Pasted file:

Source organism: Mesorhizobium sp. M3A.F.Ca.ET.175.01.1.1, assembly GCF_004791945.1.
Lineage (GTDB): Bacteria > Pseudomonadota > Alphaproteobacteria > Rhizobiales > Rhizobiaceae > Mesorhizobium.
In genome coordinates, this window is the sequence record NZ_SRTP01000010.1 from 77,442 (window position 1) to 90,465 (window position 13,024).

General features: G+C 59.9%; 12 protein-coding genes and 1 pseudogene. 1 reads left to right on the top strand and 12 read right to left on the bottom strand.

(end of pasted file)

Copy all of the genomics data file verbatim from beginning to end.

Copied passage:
Source organism: Mesorhizobium sp. M3A.F.Ca.ET.175.01.1.1, assembly GCF_004791945.1.
Lineage (GTDB): Bacteria > Pseudomonadota > Alphaproteobacteria > Rhizobiales > Rhizobiaceae > Mesorhizobium.
In genome coordinates, this window is the sequence record NZ_SRTP01000010.1 from 77,442 (window position 1) to 90,465 (window position 13,024).

General features: G+C 59.9%; 12 protein-coding genes and 1 pseudogene. 1 reads left to right on the top strand and 12 read right to left on the bottom strand.